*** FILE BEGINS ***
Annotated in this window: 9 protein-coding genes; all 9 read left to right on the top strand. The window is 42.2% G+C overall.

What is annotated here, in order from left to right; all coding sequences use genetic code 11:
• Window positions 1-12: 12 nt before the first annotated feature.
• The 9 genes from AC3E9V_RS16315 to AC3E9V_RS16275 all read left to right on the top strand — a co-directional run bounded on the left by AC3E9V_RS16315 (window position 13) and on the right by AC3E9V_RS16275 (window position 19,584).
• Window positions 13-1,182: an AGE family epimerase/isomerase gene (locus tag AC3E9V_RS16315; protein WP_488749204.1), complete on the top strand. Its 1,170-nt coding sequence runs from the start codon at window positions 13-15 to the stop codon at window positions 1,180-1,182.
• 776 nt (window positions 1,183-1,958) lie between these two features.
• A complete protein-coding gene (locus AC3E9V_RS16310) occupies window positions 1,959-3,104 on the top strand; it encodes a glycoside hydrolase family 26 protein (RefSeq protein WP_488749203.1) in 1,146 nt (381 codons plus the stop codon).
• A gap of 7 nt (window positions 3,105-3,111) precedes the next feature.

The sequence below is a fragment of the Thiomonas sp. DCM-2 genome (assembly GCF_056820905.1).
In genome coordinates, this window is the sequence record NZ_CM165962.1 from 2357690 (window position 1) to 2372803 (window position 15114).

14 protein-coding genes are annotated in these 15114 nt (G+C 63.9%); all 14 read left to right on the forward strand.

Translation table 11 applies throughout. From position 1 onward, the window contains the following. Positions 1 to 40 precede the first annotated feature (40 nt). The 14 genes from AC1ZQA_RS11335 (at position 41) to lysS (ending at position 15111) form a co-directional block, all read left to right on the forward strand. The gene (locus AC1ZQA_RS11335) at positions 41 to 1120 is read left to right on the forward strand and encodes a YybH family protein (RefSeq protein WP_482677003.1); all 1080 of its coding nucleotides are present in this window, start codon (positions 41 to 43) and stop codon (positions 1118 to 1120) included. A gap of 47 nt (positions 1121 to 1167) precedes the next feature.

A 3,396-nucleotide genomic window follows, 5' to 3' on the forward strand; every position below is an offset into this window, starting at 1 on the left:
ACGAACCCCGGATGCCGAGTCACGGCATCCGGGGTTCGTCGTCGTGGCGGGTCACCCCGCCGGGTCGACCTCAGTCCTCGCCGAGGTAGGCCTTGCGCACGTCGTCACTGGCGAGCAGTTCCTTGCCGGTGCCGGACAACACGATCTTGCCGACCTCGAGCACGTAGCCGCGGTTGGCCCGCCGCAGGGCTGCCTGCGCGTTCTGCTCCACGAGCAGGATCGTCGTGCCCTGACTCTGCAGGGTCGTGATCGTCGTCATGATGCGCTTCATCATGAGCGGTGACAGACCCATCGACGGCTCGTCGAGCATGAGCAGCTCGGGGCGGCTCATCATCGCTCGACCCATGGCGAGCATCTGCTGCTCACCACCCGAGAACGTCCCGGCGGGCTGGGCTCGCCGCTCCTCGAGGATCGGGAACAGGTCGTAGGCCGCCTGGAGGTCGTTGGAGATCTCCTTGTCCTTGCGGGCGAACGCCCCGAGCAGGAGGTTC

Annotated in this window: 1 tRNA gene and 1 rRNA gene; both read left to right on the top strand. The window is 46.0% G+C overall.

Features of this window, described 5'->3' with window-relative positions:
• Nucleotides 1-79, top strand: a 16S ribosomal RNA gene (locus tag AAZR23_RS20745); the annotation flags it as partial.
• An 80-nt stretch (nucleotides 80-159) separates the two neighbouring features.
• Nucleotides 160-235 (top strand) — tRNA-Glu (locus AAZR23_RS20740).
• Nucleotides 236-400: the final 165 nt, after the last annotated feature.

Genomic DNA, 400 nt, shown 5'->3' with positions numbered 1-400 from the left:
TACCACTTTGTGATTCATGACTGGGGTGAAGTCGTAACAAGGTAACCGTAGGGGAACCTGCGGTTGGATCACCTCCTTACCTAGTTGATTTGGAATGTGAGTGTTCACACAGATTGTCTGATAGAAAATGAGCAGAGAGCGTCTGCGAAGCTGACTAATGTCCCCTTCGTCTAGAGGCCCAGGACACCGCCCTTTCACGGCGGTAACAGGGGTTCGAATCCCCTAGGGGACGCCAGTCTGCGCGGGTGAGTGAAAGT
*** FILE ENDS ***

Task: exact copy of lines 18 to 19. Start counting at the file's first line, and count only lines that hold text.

• An 80-nt stretch (nucleotides 80-159) separates the two neighbouring features.
• Nucleotides 160-235 (top strand) — tRNA-Glu (locus AAZR23_RS20740).